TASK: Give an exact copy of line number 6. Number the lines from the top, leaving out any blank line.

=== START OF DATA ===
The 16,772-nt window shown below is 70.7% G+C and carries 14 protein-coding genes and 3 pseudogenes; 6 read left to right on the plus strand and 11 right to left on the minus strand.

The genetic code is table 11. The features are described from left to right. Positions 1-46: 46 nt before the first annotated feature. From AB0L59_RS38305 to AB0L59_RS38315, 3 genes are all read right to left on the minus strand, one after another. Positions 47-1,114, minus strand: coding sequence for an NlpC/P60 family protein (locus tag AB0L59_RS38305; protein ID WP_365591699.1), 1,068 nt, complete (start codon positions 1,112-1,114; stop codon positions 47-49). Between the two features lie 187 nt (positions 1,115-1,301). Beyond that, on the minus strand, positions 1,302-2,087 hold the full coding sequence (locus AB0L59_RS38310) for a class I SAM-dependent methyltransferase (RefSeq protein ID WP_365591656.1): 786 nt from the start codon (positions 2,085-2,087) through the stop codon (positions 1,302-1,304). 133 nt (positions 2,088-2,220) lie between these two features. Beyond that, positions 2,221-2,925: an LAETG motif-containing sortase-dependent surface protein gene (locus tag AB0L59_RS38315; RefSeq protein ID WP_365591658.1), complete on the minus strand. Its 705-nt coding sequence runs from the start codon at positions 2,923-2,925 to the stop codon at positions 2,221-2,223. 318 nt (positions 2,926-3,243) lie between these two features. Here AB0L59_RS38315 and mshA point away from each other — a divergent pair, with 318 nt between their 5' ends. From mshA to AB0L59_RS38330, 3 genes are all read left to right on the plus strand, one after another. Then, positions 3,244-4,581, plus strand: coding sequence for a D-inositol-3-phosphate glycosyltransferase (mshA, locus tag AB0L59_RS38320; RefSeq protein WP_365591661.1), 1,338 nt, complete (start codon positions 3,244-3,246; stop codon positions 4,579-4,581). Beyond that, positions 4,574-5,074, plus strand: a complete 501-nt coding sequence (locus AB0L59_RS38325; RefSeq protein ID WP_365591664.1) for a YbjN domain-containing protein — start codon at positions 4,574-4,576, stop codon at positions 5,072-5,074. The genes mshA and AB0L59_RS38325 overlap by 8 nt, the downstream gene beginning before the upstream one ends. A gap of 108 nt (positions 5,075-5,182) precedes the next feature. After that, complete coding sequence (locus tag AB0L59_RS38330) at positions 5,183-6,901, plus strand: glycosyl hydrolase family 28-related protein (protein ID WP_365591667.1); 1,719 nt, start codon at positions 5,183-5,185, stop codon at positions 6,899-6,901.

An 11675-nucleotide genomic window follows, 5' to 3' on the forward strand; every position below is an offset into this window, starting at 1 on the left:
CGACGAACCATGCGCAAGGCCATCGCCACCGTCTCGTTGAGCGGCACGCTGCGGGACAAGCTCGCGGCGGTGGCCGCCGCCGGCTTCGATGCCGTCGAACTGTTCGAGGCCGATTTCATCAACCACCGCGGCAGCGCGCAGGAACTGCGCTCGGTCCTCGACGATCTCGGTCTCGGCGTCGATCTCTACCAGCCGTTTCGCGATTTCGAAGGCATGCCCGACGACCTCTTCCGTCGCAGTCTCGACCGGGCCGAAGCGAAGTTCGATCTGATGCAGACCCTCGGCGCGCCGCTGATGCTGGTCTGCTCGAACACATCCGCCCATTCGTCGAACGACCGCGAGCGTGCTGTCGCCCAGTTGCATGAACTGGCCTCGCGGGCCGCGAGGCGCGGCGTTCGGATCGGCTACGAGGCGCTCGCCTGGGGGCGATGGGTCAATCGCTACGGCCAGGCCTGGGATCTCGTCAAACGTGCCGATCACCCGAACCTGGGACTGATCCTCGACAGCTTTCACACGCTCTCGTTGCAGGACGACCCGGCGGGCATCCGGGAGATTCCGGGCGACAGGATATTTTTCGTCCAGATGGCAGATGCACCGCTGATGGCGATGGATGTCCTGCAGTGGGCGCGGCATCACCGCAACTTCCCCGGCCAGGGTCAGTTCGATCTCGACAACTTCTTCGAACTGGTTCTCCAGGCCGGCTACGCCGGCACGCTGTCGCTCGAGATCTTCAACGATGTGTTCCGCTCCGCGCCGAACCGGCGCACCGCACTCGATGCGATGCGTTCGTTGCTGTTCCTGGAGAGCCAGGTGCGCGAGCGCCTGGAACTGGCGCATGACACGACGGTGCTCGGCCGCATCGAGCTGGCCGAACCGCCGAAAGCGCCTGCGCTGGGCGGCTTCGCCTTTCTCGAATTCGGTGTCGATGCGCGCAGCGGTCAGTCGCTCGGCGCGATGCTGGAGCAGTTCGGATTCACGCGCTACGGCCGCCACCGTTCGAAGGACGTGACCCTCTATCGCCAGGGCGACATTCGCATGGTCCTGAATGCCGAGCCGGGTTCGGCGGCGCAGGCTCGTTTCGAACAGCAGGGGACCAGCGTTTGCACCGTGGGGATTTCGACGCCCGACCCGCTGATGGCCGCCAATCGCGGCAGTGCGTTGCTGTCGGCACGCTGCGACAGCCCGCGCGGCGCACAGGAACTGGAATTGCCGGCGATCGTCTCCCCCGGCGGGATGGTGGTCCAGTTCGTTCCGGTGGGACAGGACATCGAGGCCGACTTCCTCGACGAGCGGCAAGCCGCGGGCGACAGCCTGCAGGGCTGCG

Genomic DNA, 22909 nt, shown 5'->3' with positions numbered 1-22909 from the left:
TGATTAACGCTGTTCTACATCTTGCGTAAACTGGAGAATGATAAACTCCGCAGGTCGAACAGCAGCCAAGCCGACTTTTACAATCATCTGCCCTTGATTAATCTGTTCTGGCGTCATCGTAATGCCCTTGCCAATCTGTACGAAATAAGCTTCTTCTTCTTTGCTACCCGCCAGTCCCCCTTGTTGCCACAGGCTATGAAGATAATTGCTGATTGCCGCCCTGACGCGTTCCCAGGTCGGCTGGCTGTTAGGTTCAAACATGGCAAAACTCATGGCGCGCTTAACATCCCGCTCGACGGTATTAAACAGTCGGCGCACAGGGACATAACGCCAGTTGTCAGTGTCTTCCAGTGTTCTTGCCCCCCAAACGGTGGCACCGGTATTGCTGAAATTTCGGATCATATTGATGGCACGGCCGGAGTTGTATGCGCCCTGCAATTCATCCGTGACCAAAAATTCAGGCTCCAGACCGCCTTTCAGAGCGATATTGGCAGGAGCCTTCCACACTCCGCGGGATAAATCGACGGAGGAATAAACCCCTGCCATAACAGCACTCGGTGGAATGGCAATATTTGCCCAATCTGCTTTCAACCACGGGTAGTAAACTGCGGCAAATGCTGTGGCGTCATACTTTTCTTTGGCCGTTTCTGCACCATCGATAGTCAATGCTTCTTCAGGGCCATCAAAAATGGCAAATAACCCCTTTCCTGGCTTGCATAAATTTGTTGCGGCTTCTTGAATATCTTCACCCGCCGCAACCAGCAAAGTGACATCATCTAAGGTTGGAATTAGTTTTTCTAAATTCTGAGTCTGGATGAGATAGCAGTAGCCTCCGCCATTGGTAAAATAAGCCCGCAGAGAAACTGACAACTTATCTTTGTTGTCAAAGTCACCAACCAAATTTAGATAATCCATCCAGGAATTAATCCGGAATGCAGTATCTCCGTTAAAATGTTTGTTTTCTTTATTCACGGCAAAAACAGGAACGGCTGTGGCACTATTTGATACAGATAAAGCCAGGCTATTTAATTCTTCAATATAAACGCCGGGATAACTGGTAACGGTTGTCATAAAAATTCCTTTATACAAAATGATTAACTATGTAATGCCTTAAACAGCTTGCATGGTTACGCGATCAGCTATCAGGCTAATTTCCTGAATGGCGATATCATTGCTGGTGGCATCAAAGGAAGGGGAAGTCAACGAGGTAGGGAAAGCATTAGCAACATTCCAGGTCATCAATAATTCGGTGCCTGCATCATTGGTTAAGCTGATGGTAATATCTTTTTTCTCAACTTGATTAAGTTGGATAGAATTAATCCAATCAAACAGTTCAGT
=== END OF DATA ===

TGATTAACGCTGTTCTACATCTTGCGTAAACTGGAGAATGATAAACTCCGCAGGTCGAACAGCAGCCAAGCCGACTTTTACAATCATCTGCCCTTGATTAATCTGTTCTGGCGTCATCGTAATGCCCTTGCCAATCTGTACGAAATAAGCTTCTTCTTCTTTGCTACCCGCCAGTCCCCCTTGTTGCCACAGGCTATGAAGATAATTGCTGATTGCCGCCCTGACGCGTTCCCAGGTCGGCTGGCTGTTAGGTTCAAACATGGCAAAACTCATGGCGCGCTTAACATCCCGCTCGACGGTATTAAACAGTCGGCGCACAGGGACATAACGCCAGTTGTCAGTGTCTTCCAGTGTTCTTGCCCCCCAAACGGTGGCACCGGTATTGCTGAAATTTCGGATCATATTGATGGCACGGCCGGAGTTGTATGCGCCCTGCAATTCATCCGTGACCAAAAATTCAGGCTCCAGACCGCCTTTCAGAGCGATATTGGCAGGAGCCTTCCACACTCCGCGGGATAAATCGACGGAGGAATAAACCCCTGCCATAACAGCACTCGGTGGAATGGCAATATTTGCCCAATCTGCTTTCAACCACGGGTAGTAAACTGCGGCAAATGCTGTGGCGTCATACTTTTCTTTGGCCGTTTCTGCACCATCGATAGTCAATGCTTCTTCAGGGCCATCAAAAATGGCAAATAACCCCTTTCCTGGCTTGCATAAATTTGTTGCGGCTTCTTGAATATCTTCACCCGCCGCAACCAGCAAAGTGACATCATCTAAGGTTGGAATTAGTTTTTCTAAATTCTGAGTCTGGATGAGATAGCAGTAGCCTCCGCCATTGGTAAAATAAGCCCGCAGAGAAACTGACAACTTATCTTTGTTGTCAAAGTCACCAACCAAATTTAGATAATCCATCCAGGAATTAATCCGGAATGCAGTATCTCCGTTAAAATGTTTGTTTTCTTTATTCACGGCAAAAACAGGAACGGCTGTGGCACTATTTGATACAGATAAAGCCAGGCTATTTAATTCTTCAATATAAACGCCGGGATAACTGGTAACGGTTGTCATAAAAATTCCTTTATACAAAATGATTAACTATGTAATGCCTTAAACAGCTTGCATGGTTACGCGATCAGCTATCAGGCTAATTTCCTGAATGGCGATATCATTGCTGGTGGCATCAAAGGAAGGGGAAGTCAACGAGGTAGGGAAAGCATTAGCAACATTCCAGGTCATCAATAATTCGGTGCCTGCATCATTGGTTAAGCTGATGGTAATATCTTTTTTCTCAACTTGATTAAGTTGGATAGAATTAATCCAATCAAACAGTTCAGT